Heady Topper: The journey from a small brew pub to the most elusive beer in the U.S.
How a small brewery in Waterbury, VT was able to become world-renowned by emphasizing quality, freshness and community in every aspect of their business.
The Alchemist is a small brewery in Waterbury, VT, owned by John and Jen Kimmich, that grew from a small local brew pub to become a world-renowned brewery with a cult-like following. Their growth and success can be attributed to the effective alignment between their business and operating models. The Alchemist sells Heady Topper, a double IPA, that holds the highest ranking, a perfect score of 100, on the Beer Advocate. Heady Topper is an unfiltered, unpasteurized beer that stands out among other IPAs because it provides an accessible, high-quality hoppy taste.
The Alchemist creates value by focusing on quality, freshness, and staying connected to their local roots. Heady Topper is only sold in a select number of stores, mainly mom and pop shops, all within a 30-mile radius of Waterbury, VT. Staff from the Alchemist package the beer themselves, deliver the beer to each store in their own refrigerated trucks, and personally put each case into the cooler at the store. This gives the company direct control over how fresh the beer is and ensures that the quality of the beer is maintained throughout the delivery process. They do not ship beer and deliver all beer within three weeks of being canned. To demonstrate their commitment to quality and ensure the best taste experience for their customers, the Alchemist outwardly insists that Heady Topper be served fresh and at a cool temperature, even writing multiples times on their cans “Drink from the can!” Their operating system has been designed to allow the company to guarantee the fresh and high-quality taste that is unique to their beer.
Since Heady Topper is only sold in a select few shops in VT, it has become an exclusive commodity and something that people travel from far and wide to obtain. The Alchemist’s website lists when deliveries are made to each store, often causing there to be long-lines to purchase Heady Topper. Consumers are only allowed to buy one case, usually of four 16oz cans, at a time. The beer often sells out within three hours of being delivered and every barrel made is sold. The Alchemist’s decision to only sell their beer locally not only allows them to gurantee the quality of the beer, but creates more value through the exclusivity of Heady Topper. The beer has become so revered that there is even a website and twitter account, HeadyStopper, dedicated to “the hunt for the most elusive beer in the country.”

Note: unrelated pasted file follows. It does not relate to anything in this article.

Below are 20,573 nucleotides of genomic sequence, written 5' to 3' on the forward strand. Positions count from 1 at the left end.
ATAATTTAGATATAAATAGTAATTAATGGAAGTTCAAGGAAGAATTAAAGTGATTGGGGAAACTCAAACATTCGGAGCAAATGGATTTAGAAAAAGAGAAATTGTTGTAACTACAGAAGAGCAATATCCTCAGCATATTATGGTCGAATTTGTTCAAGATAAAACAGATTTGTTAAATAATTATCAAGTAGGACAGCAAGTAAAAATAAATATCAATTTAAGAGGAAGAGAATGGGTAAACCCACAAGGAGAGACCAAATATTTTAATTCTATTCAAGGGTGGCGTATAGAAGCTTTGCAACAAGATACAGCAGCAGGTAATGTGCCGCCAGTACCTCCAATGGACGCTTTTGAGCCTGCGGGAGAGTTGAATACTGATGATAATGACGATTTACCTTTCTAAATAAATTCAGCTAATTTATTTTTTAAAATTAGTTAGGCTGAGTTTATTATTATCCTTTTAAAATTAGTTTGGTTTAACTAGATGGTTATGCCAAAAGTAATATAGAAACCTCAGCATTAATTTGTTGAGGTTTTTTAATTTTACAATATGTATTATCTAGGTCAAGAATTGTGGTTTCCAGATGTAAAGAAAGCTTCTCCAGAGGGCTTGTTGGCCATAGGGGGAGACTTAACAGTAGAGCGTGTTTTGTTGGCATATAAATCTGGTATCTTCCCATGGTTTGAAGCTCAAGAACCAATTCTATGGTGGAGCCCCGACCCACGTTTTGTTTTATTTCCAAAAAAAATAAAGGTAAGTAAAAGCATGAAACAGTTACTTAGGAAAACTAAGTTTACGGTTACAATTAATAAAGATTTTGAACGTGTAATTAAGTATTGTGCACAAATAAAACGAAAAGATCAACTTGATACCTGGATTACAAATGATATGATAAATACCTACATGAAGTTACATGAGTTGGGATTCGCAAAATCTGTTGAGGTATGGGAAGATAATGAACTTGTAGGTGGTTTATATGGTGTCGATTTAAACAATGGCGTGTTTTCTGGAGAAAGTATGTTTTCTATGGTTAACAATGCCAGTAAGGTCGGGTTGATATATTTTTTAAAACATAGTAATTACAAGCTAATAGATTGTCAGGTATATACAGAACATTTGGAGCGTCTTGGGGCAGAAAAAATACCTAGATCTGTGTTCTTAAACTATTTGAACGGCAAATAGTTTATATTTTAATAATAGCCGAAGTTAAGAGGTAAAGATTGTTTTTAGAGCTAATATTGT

The Alchemist’s distribution system directly aligns with their desire to stay connected to their local community, by bringing in new consumers to Vermont businesses and allowing their community to have more access to Heady Topper than anyone else. While the brewery is mainly focused on Heady Topper, the brewers experiment with making different beers in small batches. Those beers are made available to the local community through truck sales that often happen in conjunction with town events.
The company’s emphasis on community is not just a result of its strong local roots; it is good business. The Alchemist differentiates itself by not just demonstrating a respect for the quality of their beer, but by respecting their community and their consumer. The Alchemist has relied fully on word of mouth promotion, which is driven by building positive experiences for and relationships with consumers. Their insistence to only distribute locally and emphasis on contributing to the community enables them to build better relationships with their biggest advocates. Even though they have the opportunity to set a high margin on Heady Topper, they further demonstrate empathy with their customers by maintain a relatively standard price for premium beer of around $14 for a four pack. This community focus counters the backlash that the company could foreseeably receive for its exclusivity.
A common inclination for companies that have high demand for their products is to grow as quickly as possible. But instead, the Alchemist has chosen to expand in a responsible way that stays true to their values of quality, freshness, and community. Their decision to focus on Heady Topper almost exclusively and to control their entire distribution process have been instrumental in ensuring that their business model is directly aligned with their operating model. Just recently, they announced the groundbreaking on a second production brewery of equal size with a large-capacity retail space attached. It will be incredibly interesting to see how they adjust their operating system to accommodate this increase in volume, while striving to stay true to their business model.